I can say that, when I've been a part of the interviewing process and the candidate doesn't get excited about anything they've worked on, that's a "no-hire." It actually has nothing to do with passion as such, but rather that they've made me suspicious. If nothing in their work history provokes an emotional response or even a story, it sounds suspiciously like they've been pushing work off on their colleagues.

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Nočnica Fee Author

I really like this response.

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Juan Diego Palomino

Good article-- I never thought about the passionate bias like that but it makes a lot of sense. I'm cynical and believe that most companies use "passion" to see if they can get extra work hours, but I believe that there are more facets. Asking myself "why is passion important?" the loudest answer is morale. Ceteris paribus, I believe people who are passionate think a little bit more clever, code a little bit faster, communicate a little bit clearer, take misfortunes a little bit better. Not because of any conscious effort but because of an unconscious fire-- they want to do this, they like to do this down to their core. This hypothesis also explains why companies are now looking for passion in all roles, even where it seems ridiculous-- morale is infectious.

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dastasoft

In some cases I think companies look for passion in programmers because it means that the person is paying attention to detail and finishing projects in a polished way rather than a poorly tested and unfinished project.

Maybe, in that example, we are talking about passion when we should just call it being professional, because if we are talking about passion per se, maybe it would be more important to be passionate about the field of the company, whether it is medical, games, banking, etc. rather than being passionate about programming in general.

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Davide de Paolis

while I agree that in many company Passion is translated to - work more pay less, or work extra hours for free or spend your entire weekend learning the framework we will start using in the next project (. in the end what's best than doing what you love?!?!) I don't necessarily consider a Red Flag.

As any Senior Engineer would answer for almost any problem: It depends

Honestly I can't understand how somebody that is not passionate about coding, technology and solving problem could even do this job, or at least be good at it.
Programming is hard, it is frustrating, it requires to learn a lot, and to unlearn a lot, things change constantly, so, if you don't really like it, how can you dedicate 40 hours per week to it.
Sure it is definetely better than dedicating 40hours per week to Cleaning Toilets or as a Cashier in a Supermarket, but then, well yes.. ** if your only reason to work as a Developer is "there is worse than that" probably then yeah.. that might not be the Passion companies are looking for.**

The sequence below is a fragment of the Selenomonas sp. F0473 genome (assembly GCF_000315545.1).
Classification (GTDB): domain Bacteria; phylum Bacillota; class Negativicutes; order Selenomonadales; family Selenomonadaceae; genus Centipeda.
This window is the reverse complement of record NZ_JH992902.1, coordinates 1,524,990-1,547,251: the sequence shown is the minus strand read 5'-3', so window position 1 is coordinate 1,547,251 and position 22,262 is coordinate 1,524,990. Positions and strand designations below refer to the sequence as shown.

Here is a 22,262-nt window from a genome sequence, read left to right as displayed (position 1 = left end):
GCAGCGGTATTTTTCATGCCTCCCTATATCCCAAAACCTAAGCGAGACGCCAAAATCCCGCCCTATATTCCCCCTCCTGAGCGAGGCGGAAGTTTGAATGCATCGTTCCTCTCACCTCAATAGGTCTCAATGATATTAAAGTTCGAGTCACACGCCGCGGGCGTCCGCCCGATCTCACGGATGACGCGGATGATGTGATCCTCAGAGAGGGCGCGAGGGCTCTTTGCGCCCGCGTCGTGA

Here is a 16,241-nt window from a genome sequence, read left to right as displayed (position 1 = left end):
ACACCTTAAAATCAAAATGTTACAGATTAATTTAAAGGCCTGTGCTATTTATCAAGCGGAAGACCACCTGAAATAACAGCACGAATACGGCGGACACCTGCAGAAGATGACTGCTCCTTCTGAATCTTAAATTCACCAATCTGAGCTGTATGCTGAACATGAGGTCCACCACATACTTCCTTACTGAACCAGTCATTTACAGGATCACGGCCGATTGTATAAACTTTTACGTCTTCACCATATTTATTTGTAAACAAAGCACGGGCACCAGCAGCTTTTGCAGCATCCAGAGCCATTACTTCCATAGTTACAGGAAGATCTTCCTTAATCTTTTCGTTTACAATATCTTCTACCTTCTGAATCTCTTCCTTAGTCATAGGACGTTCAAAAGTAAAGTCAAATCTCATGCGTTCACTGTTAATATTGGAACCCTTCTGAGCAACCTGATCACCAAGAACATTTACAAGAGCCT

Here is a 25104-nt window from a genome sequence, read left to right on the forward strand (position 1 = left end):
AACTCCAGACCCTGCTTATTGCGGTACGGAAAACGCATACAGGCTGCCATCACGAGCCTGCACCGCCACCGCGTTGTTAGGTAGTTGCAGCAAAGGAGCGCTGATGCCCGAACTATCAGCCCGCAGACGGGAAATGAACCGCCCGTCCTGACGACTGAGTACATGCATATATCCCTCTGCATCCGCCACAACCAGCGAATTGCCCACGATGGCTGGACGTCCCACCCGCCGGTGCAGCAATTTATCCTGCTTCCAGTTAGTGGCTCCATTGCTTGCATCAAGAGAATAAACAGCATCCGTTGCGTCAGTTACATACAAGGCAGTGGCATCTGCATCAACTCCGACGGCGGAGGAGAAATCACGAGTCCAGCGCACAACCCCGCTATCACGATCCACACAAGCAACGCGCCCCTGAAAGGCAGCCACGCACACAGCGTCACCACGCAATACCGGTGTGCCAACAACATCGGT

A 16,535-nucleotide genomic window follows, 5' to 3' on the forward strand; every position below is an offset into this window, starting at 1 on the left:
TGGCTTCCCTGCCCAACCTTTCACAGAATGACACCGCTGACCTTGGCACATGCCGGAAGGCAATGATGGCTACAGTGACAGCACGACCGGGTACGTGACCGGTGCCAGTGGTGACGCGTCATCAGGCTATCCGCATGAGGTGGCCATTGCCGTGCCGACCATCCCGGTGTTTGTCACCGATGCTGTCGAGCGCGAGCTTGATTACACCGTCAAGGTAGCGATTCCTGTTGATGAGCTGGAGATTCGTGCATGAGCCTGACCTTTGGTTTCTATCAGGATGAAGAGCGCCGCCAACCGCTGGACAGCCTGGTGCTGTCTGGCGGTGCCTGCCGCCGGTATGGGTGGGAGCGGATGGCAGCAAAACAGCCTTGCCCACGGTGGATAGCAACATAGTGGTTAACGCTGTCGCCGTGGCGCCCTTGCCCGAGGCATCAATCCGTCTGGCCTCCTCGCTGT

But then.. how do you demonstrate passion?
Sure, contributing to OS could tell a lot.

Sure, blogging about Software Engineering counts.
Sure, reading articles or learn something out of your working hours is important.

but all this, to a certain extent, to me that could also tell that you _ don't have a life _ . And as soon you find a partner, or you get a baby or find some hobby then you will stop doing all that.

Passion is to be demonstrated at work, during standups, during meetings with stakeholders, during code reviews, while pair programming. It is showing that you care about what you are doing, that you are interested in the feedback you are getting from your colleagues and you like sharing your knowledge to others, it means being proactive, have initiative, find joy in whatever challenge you are faced ( be it fixing a lint rule error or writing UML diagrams, refactoring a crappy piece of legacy code, or architecting a new app.
not just waiting for the PM to assign you a ticket, work on it trying to meet the estimate, push and wait for what's next.

Don't let company exploit you in the name of passion. But please be passionate in what you do.

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Matt Curcio

Coming from the biotech/science industry, people do not ask about 'your passion.' To many, that would be a ridiculous question. When I first heard this discussion, I became cynical about its use. But then I thought back to other interviews I have played a part in. Those questions were only slightly different. The questions I have come across (in my career) seem more pointed than the vague and blunt tool about your passion.

In the conservative world of biotech, people ask 'what are your interests' or 'why do you study x?' From there, people infer what is important to you. To me, that seems more direct than asking about your 'passion quotient'. The idea (at least in my tiny mind) is that there is/could be a certain amount of enthusiasm in our work and that enthusiasm should be born out to some degree.

Another question that I have come across that interested me was, "Would you consider yourself ambitious?" That seems to cut right to the heart of the matter more than this vague passion term. I guess one could even extrapolate this line of thinking to "What are your future plans?" Isn't that more attune to what you really want in your life, be it your personal and professional life?

To me, the term and question regarding passion is just another poor rewording of the same questions that have been around for a long time.

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sometimescasey profile image
Casey Juanxi Li

I really liked this - not because you're arguing that companies shouldn't be asking for "passionate" employees, but you're being very explicit about the real reason they do so.

There's a normative judgement and social capital in the word "passionate" - it's usually reserved for someone who is full of energy, dedicated to their craft, will achieve great success, etc etc.